Probation Violation Lawyer
Probation Defense Attorney in Arapahoe, Douglas, & Adams County, CO
Probation is not easy - its not meant to be either. By statutory definition,
probation is an alternative to jail. Its ordered in lieu of jail. When
you view it that way, the power of the courts and probation officers to
order certain things (i.e. home visits, urine testing, prohibiting alcohol
and marijuana, curfews, etc.) starts to make more sense. Colorado Courts
have ruled that people on probation do not have the same rights as those
not on probation due to this quasi-custodial status. Speaking of custody,
jail sentences can be imposed during a probation term as a punitive or
corrective sanction. They can also be imposed when probation is revoked
due to an alleged violation.
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There are two types of violations: technical (hot UA's, missed meetings,
etc) and substantive violations (picking up new criminal charges). There
are two different standards of proof to revoke probation. For technical
violations, its is by a preponderance of the evidence or 'more likely
than not'. For susbstantive violations, its beyond a reasonable doubt.
Pursuant to C.R.S. § 16-11-206(3), the prosecution has the burden
of establishing by a preponderance of the evidence the violation of a
condition of probation; except that the commission of a criminal offense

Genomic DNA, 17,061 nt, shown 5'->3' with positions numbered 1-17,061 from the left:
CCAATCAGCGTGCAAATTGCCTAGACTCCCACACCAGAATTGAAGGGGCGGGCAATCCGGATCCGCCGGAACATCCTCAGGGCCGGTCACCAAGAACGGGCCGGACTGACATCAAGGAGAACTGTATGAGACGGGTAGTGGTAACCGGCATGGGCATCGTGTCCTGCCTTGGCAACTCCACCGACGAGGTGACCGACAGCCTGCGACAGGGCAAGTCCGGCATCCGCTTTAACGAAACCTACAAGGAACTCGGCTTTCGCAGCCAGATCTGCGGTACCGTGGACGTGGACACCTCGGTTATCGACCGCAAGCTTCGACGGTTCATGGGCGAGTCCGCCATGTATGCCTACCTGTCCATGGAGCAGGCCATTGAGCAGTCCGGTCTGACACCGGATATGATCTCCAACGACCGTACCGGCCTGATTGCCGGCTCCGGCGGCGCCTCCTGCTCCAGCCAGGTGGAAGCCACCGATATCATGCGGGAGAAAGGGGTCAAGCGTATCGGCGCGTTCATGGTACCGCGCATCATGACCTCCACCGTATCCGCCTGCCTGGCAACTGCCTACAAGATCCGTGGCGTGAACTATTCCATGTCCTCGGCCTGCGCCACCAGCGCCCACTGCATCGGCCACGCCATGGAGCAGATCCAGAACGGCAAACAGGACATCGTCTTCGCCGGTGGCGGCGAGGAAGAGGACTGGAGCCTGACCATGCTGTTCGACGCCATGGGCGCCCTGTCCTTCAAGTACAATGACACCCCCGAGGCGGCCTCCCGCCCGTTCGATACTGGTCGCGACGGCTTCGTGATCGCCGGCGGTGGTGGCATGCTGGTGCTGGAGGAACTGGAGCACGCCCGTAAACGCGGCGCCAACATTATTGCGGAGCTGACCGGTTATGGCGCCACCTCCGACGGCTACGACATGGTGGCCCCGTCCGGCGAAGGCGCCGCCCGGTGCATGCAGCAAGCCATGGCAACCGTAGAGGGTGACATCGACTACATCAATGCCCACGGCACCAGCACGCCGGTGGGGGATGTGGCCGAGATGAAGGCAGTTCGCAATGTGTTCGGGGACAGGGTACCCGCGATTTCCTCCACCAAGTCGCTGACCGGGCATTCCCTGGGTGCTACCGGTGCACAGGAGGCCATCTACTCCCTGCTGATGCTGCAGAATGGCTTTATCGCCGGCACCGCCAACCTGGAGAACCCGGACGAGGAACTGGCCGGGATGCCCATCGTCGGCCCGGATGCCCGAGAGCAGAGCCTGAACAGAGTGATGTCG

must be established beyond a reasonable doubt unless the probationer has
been convicted thereof in a criminal proceeding.
Individuals on probation need to keep one thing in mind - if their probation
is revoked, they face up to the maximum jail or prison sentence they could
have recieved in the first place. That's pretty daunting and scary.
Because of that severity in consequence, indidivuals on probation are afforded
limited constitutional rights to ensure that they are not plaed in jail
without due process.
Hiring an attorney in this situation is critical. It may be the difference between successfully completing probation and
going to jail.
The following "minimum requirements of due process" at parole
or probation revocation hearings are required: (a) Written notice of the
claimed violations of probation; (b) disclosure to the probationer of
evidence against him; (c) opportunity to be heard in person and to present
witnesses and documentary evidence; (d) the right to confront and cross-examine
adverse witnesses (unless the hearing officer specifically finds good
cause for not allowing confrontation); (e) a "neutral and detached"
hearing body such as a traditional parole board, members of which need
not be judicial officers or lawyers; and (f) a written statement by the
fact finders as to the evidence relied on and reasons for revoking probation. See
People v. Atencio, 525 P.2d 461, 462 (Colo. 1974) (citing
Morrissey v. Brewer, 408 U.S. 471, (1972) and
Gagnon v. Scarpelli, 411 U.S. 778 (1973);
People v. Thomas, 599 P.2d 957 (Colo. 1979).
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